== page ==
To many, Ireland signifies leprechauns, St. Patrick’s Day, and local pubs. The Irish also have a reputation for being quick-tempered, yet it is far from the truth.
Generally, those hailing from Ireland are warm and welcoming, but part of the stereotype may originate from the incredible boxers and fighters from the region.
The country is home to some incredible boxers who have had successful careers. Here are eight of the best that Ireland has to offer in the popular combat sport.
Born in 1907, Jimmy started boxing professionally at a young age and was quickly appointed the nickname ‘Baby Face.’ In fact, he had to actively lie about his age to secure a place in upcoming matches.
After losing his first title match, Jimmy returned swinging and faced many fierce competitors, such as Sammy Mandell, Sid Terris, and Al Singer. His most famous win, however, was against Young Corbett III—in which he achieved a first-round knockout.
This victory secured him the title of World Welterweight Champion (the first of two champion titles) and was what propelled his induction into the International Boxing Hall of Fame.
Representing his homeland in the 1978 Commonwealth Games and again at the 1980 Summer Olympics, Barry McGuigan began his professional career in 1981. He rocketed to fame (or infamy) after his 1982 fight against Young Ali—which sent his opponent into a coma that resulted in his death six months later.
While Barry wasn’t to blame because a blood clot is what ultimately caused Young Ali’s death, the incident shook him. Nevertheless, he still moved forward into an incredible career that saw him win multiple world titles, including the WBA World Featherweight Champion. In 2005, he was inducted into the International Boxing Hall of Fame.
Nicknamed the ‘Celtic Warrior,’ Steve Collins was born in Dublin in 1964 and, by 1986, decided to turn his love of boxing into a professional career. He did this by competing in many matches held in the United States during his early years.
Steve went on a rampage after winning 17 matches back to back and securing the Irish Middleweight title. His career continued with him also gaining the WBO (World Boxing Organization) Middleweight and Supermiddleweight titles. He retired in 1997 due to head injuries.
Although many don’t know it, Jack Dempsey is the famous icon who inspired the ‘boxing man’ meme. He is also the Irish boxer with the nickname ‘Nonpareli’—roughly translating to someone without equal—because he often participated in matches against fighters significantly heavier than him.
Despite this, he emerged victorious numerous times, including winning his first world title in 1890 against Billy McCarthy. Sadly, Jack’s career was cut short at the age of 33 after he succumbed to complications related to tuberculosis.
Competing at the same 1956 Summer Olympics as John Caldwell (see below), Freddy Gilroy won a gold medal while representing Ireland. This win launched his surprisingly short professional career, which lasted just five years.
During these short years, Freddy made a quick name for himself, winning British, European, and Commonwealth titles in boxing. However, after his victory over John Caldwell, he quickly announced that he was ceasing to compete and retired within a matter of days.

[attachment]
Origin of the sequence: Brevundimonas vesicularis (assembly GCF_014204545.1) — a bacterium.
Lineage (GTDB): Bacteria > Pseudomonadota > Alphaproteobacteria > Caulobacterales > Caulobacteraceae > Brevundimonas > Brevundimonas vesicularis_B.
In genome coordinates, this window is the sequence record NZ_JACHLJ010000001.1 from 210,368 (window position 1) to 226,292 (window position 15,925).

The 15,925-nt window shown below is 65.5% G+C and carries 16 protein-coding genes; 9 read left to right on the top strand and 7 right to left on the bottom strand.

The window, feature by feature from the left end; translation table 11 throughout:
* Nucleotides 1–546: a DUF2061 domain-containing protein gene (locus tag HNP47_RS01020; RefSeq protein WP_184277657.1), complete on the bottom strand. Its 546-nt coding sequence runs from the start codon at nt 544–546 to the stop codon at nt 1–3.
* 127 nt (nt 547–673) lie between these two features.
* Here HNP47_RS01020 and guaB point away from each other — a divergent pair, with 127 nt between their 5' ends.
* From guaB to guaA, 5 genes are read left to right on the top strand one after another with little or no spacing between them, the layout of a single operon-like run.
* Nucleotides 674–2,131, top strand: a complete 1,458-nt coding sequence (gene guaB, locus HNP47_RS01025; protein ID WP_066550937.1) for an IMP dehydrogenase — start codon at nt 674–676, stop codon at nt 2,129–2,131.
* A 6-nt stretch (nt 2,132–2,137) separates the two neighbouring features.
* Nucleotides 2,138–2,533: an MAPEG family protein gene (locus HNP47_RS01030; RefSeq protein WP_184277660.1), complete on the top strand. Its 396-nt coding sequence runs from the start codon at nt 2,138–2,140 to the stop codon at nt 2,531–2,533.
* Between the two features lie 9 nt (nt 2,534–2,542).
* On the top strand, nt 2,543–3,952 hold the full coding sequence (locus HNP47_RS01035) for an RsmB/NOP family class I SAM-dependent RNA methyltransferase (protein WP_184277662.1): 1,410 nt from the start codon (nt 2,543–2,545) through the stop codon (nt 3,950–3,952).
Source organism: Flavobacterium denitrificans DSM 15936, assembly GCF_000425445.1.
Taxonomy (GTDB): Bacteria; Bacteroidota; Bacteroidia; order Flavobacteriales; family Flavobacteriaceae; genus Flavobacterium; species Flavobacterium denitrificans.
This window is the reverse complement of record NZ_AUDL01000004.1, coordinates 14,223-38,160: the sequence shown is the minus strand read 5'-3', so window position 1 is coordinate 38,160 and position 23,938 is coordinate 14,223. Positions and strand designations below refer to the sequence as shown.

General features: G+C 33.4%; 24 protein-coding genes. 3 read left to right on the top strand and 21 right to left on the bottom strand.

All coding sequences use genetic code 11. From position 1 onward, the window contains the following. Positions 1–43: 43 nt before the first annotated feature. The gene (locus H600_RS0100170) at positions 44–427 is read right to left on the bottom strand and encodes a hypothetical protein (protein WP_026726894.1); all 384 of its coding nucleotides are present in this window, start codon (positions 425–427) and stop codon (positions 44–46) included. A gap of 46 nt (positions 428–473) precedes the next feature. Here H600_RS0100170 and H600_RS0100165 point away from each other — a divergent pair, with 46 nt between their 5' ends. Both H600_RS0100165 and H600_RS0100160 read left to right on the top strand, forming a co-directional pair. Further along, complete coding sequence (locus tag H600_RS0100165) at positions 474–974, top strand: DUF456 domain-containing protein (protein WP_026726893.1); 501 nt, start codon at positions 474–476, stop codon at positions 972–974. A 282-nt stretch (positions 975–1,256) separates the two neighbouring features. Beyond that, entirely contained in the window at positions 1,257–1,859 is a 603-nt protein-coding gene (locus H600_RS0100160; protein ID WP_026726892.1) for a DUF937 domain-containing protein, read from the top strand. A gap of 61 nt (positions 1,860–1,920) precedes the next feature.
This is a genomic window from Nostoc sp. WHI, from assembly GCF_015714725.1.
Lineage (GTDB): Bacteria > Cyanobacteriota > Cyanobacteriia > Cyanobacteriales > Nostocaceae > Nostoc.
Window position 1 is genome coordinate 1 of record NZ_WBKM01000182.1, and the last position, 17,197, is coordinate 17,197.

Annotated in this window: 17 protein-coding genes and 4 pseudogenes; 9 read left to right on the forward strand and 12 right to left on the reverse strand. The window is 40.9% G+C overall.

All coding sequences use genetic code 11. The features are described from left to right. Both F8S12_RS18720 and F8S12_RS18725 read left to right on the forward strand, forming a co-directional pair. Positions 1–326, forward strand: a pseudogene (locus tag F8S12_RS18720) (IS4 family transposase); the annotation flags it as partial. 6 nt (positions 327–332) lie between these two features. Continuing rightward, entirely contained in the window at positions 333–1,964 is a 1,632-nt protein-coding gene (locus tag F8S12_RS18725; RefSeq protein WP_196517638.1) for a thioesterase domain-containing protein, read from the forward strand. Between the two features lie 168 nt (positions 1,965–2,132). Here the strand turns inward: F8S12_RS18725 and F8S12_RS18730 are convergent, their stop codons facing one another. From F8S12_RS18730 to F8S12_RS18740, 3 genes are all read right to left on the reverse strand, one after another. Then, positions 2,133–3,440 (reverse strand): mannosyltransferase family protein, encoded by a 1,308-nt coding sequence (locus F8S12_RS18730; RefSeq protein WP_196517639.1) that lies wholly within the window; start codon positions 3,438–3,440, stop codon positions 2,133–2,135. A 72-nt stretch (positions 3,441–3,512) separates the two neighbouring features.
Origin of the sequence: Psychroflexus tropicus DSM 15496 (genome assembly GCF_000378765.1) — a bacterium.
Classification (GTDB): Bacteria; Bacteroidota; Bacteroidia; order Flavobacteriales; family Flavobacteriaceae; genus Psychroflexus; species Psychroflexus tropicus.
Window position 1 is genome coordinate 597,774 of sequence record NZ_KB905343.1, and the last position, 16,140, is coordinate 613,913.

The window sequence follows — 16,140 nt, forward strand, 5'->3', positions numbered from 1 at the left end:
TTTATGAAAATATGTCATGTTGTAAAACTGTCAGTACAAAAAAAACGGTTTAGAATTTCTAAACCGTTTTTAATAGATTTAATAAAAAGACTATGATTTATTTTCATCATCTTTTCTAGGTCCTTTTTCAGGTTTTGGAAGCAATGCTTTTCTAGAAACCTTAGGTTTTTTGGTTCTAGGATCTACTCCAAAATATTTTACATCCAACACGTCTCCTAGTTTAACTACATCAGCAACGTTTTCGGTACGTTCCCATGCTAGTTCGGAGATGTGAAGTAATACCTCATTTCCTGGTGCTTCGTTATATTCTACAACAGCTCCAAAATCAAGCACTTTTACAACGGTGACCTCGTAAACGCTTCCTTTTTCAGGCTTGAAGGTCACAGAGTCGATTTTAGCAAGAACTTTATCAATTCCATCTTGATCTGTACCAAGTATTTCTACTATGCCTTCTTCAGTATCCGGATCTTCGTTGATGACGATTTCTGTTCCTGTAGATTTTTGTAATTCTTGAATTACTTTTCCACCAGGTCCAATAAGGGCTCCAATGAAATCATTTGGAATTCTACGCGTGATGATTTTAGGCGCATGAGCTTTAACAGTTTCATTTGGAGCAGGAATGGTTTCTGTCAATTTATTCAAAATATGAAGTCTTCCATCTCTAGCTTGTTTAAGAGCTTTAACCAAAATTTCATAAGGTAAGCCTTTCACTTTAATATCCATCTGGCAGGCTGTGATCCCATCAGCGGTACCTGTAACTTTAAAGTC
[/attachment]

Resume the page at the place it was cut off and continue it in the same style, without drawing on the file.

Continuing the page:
Born in Belfast, John Caldwell first made a name for himself during the 1956 Summer Olympics. Here, he won a bronze medal in the flyweight division, and people quickly began to take notice of him. Four years later, anyone betting on him using casino promotions available in Ireland at the time would have won big.
At this time, he secured the British Flyweight title and competed in many riveting fights. One of these, against Freddie Gilroy, is still often referred to as the best boxing match to ever take place in Ireland. This made John a common name in Irish boxing before he retired in 1965 at 27 years old due to eyesight problems.
Known simply as ‘Rinty,’ John Monaghan was famous for much more than his boxing ability. Serenading crowds of fans with lines of the hit local song When Irish Eyes Are Smiling each time he secured a victory, John is known as one of the most charismatic athletes to ever compete in the sport.
However, singing wasn’t all he was suitable for. John was known as a hard puncher, which helped him secure British, European, and Commonwealth flyweight championship titles. In 1947, he also secured the Flyweight Champion World Title by knocking out Jackie Patterson. His personable character while competing was adored to such a degree that the city of Belfast even erected a statue of him singing.
Although born in Dundalk, Tom Sharkey began his professional career in Hawaii after running from Ireland and eventually joining the US Navy. While deployed, he realized he was passionate about boxing and decided to turn it into a career.
Most famous for his fight against Robert Fitzsimmons, Tom became a heavyweight titleholder after Fitzsimmons was disqualified for allegedly hitting Tom while he was down. Although this ruling was controversial, it still secured Tom a place in the International Boxing Hall of Fame in 2003.
Although not a traditional boxer because he chose to participate in MMA (mixed martial arts) instead, Conor McGregor is one of the most internationally famed athletes to come out of Ireland. His many competitions and spirited attitude have made him a household name worldwide. Holding the UFC (Ultimate Fighting Championship) title in both lightweight and featherweight, he is the first fighter ever to hold simultaneous championships in the league. This fame led to some of the most internationally publicized fights, including one against Floyd Mayweather Jr. in 2017.